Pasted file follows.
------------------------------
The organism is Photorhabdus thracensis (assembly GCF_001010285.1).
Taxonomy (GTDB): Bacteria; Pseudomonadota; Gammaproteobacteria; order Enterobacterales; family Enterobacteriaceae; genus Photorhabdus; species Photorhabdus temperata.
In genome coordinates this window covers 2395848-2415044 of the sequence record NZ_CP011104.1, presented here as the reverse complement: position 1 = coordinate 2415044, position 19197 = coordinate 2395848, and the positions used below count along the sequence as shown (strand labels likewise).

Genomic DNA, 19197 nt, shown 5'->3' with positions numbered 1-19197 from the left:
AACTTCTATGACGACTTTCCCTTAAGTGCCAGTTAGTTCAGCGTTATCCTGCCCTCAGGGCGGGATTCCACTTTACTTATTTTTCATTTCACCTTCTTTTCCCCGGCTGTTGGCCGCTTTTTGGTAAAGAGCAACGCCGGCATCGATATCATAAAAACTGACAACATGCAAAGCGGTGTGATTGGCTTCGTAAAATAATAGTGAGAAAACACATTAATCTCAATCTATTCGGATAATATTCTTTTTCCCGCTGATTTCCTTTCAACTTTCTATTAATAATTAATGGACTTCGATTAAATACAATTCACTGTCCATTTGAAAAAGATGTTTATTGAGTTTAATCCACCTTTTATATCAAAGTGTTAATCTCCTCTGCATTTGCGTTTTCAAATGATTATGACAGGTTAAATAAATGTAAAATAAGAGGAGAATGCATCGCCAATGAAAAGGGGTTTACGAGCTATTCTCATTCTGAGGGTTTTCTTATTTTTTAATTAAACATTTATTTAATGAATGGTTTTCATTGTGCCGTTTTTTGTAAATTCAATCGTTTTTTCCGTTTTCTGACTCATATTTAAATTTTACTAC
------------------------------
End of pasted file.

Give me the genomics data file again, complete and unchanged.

The organism is Photorhabdus thracensis (assembly GCF_001010285.1).
Taxonomy (GTDB): Bacteria; Pseudomonadota; Gammaproteobacteria; order Enterobacterales; family Enterobacteriaceae; genus Photorhabdus; species Photorhabdus temperata.
In genome coordinates this window covers 2395848-2415044 of the sequence record NZ_CP011104.1, presented here as the reverse complement: position 1 = coordinate 2415044, position 19197 = coordinate 2395848, and the positions used below count along the sequence as shown (strand labels likewise).

Genomic DNA, 19197 nt, shown 5'->3' with positions numbered 1-19197 from the left:
AACTTCTATGACGACTTTCCCTTAAGTGCCAGTTAGTTCAGCGTTATCCTGCCCTCAGGGCGGGATTCCACTTTACTTATTTTTCATTTCACCTTCTTTTCCCCGGCTGTTGGCCGCTTTTTGGTAAAGAGCAACGCCGGCATCGATATCATAAAAACTGACAACATGCAAAGCGGTGTGATTGGCTTCGTAAAATAATAGTGAGAAAACACATTAATCTCAATCTATTCGGATAATATTCTTTTTCCCGCTGATTTCCTTTCAACTTTCTATTAATAATTAATGGACTTCGATTAAATACAATTCACTGTCCATTTGAAAAAGATGTTTATTGAGTTTAATCCACCTTTTATATCAAAGTGTTAATCTCCTCTGCATTTGCGTTTTCAAATGATTATGACAGGTTAAATAAATGTAAAATAAGAGGAGAATGCATCGCCAATGAAAAGGGGTTTACGAGCTATTCTCATTCTGAGGGTTTTCTTATTTTTTAATTAAACATTTATTTAATGAATGGTTTTCATTGTGCCGTTTTTTGTAAATTCAATCGTTTTTTCCGTTTTCTGACTCATATTTAAATTTTACTAC